KPMG retains Standard Chartered audit

by Richard Crump

More from this author

28 Jan 2014

  • Comments
kpmg-canada-square-1

KPMG has successfully retained its £9m audit of Standard Chartered, following a tender process that had been expected to end the Big Four firm's 40-year tenure auditing the bank's books.

The bank, which revealed it would be putting the audit contract on the market in August last year, is expected to confirm KPMG's reappointment in its annual report in the spring, and is unlikely to make a formal announcement before then.

Earlier this month, the bank announced that its finance director Richard Meddings will step down at the end of June, with the bank entering into a major restructuring that will combine its wholesale and consumer banking divisions.

Simon Collins, UK chairman of KPMG, said the firm's audit team was "put through their paces during the rigorous tender process" and that the tender process gave the bank's audit committee "the opportunity to take a cold look at the rigour of our audit".

The decision to reappoint KPMG comes amid pressure from regulators and politicians for large-listed businesses to end longstanding ties they have previously enjoyed with the firms that vet their accounts over concerns of 'cosiness'.

KPMG faced criticism from shareholder governance group Pirc in 2012, after the investor lobbyists called on shareholders to vote against its reappointment as Standard Chartered's auditors. Pirc had claimed that using IFRS had allowed the bank to overstate its financial position by £2.2bn.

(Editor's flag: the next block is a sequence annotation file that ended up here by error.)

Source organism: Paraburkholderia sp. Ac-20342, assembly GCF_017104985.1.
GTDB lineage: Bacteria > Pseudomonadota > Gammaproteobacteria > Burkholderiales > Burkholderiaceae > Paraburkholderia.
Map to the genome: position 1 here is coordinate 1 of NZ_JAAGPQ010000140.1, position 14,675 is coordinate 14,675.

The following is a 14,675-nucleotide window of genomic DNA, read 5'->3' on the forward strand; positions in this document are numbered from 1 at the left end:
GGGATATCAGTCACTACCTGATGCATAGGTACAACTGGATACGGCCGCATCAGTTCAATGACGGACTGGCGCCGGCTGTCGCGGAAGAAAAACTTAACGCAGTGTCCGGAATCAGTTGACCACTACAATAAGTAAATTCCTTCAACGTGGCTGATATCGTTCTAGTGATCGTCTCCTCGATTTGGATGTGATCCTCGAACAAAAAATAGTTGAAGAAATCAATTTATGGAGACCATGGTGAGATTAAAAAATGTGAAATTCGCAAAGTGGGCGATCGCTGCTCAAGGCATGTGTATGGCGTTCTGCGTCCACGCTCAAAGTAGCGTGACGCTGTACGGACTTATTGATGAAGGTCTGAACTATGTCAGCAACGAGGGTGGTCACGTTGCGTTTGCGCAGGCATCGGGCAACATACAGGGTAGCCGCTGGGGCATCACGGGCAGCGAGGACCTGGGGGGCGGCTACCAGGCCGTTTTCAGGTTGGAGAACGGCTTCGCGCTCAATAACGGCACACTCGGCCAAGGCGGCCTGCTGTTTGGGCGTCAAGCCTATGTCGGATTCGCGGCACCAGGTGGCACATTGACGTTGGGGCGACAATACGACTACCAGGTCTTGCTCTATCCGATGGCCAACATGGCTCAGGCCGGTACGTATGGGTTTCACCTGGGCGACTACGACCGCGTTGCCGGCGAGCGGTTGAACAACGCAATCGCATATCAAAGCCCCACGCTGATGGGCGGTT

Rules introduced last year by the UK Competition Commission, in addition to previous guidelines set down by the FRC, require FTSE 350 companies to re-tender their audit contracts every ten years have led to a rush of contracts changing hands.

KPMG is understood to be one of the few FTSE 100 auditors to have retained its work after facing a competitive tender process - the only other being PwC, which was reappointed as auditors of Schroders after KPMG was forced to decline the opportunity because a conflict of interest that emerged following the tender process.

Other companies to have changed auditor include HSBC, which switched from KPMG to PwC, along with Unilever, Marks & Spencer and Land Securities.

Visitor comments

blog comments powered by Disqus
display:none

Add your comment

We won't publish your address


By submitting a comment you agree to abide by our Terms & Conditions

Your comment will be moderated before publication

Submit
  • Send
HM Revenue & Customs

Head Of Financial Control

HM Revenue & Customs, Telford, Full Time, Permanent/p>

 

Newsletters

Get the latest financial news sent directly to your inbox

  • Best Practice
  • Business
  • Daily Newsletter
  • Essentials

Careers

Search for jobs
Click to search our database of all the latest accountancy roles

Create a profile
Click to set up your profile and let the best recruiters find you

Jobs by email
Sign up to receive regular updates with the latest roles suitable for you

Briefings

budget-management

Why budgeting fails: One management system is not enough

If budgeting is to have any value at all, it needs a radical overhaul. In today's dynamic marketplace, budgeting can no longer serve as a company's only management system; it must integrate with and support dedicated strategy management systems, process improvement systems, and the like. In this paper, Professor Peter Horvath and Dr Ralf Sauter present what's wrong with the current approach to budgeting and how to fix it.

cchcover

iXBRL: Taking stock. Looking forward

In this white paper CCH provide checklists to help accountants and finance professionals both in practice and in business examine these issues and make plans. Also includes a case study of a large commercial organisation working through the first year of mandatory iXBRL filing.